WildSafeBC's official photographer Peter Sulzle
Shooting wildlife with either a video camera or using a still camera requires a good understanding of both your equipment and the subjects you are shooting. By planning your shoot ahead of time you'll stay safe and so will your subjects.
By understanding all you can about wildlife you can better judge what an appropriate course of action around that animal is. Not only should you know what the approriate distance to stay from your subject is, you should know things like:
- How long to stay with a subject.
- What time of day or season is your subject more susceptible to stress.
- How to adjust your shooting when other photographers may be present.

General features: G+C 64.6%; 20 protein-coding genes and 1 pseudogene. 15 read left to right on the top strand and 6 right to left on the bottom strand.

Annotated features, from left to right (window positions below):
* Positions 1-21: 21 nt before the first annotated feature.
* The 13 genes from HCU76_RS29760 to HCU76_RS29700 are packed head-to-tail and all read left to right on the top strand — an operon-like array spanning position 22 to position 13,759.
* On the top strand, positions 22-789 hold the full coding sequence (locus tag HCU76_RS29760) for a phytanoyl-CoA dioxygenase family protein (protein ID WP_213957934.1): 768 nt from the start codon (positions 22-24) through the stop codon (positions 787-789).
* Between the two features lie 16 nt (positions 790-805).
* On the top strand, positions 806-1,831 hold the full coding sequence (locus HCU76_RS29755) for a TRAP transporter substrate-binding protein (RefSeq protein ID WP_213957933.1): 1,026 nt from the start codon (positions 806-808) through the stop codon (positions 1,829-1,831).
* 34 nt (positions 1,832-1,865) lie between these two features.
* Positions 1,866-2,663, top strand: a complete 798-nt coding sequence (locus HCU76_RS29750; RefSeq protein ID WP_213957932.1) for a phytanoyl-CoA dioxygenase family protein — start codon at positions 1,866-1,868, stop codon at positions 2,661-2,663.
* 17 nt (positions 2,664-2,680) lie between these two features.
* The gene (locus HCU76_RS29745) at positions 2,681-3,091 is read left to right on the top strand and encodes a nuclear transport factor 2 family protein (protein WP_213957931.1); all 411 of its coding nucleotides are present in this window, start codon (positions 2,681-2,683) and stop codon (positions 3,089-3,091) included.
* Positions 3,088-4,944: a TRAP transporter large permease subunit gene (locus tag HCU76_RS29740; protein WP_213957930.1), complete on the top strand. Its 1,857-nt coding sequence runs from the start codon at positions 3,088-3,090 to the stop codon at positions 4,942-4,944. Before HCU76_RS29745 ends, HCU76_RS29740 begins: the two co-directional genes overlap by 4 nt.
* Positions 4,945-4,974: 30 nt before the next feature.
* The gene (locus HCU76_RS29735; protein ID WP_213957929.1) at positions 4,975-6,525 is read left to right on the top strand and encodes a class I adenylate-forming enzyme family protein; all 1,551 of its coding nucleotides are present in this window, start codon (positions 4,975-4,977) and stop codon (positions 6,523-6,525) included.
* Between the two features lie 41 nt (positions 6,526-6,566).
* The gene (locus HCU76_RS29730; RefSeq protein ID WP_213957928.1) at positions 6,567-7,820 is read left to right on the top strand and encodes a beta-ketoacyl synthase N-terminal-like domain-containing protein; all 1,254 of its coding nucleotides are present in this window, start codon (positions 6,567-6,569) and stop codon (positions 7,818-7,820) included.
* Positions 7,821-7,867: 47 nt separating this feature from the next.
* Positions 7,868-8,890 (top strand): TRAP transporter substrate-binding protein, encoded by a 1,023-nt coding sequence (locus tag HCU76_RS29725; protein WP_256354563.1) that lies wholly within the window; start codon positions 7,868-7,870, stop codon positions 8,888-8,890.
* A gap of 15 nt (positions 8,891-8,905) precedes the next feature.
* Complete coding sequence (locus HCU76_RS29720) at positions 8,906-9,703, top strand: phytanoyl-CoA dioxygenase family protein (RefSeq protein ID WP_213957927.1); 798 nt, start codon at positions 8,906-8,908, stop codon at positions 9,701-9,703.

The answers to all of the above questions will of course vary with the animal, the area, the time of year, the amount of pressure from other photographers and a whole host of other considerations.
Our official photographer, Peter Sulzle, who is a true master of the craft has a couple of hints for those starting out in the business:
Use a long lens. The more distance you can keep between you and the subject the better it is for the both of you. You stay safe and the subject is not stressed by your presence.
Don't pursue your subject. Wait and have it move towards you.
Be patient. You're not going to get that perfect shot every day. Take your time and wait. If you're stressed and rushing about your subject will sense that and will likely not give you the shot you want anyhow.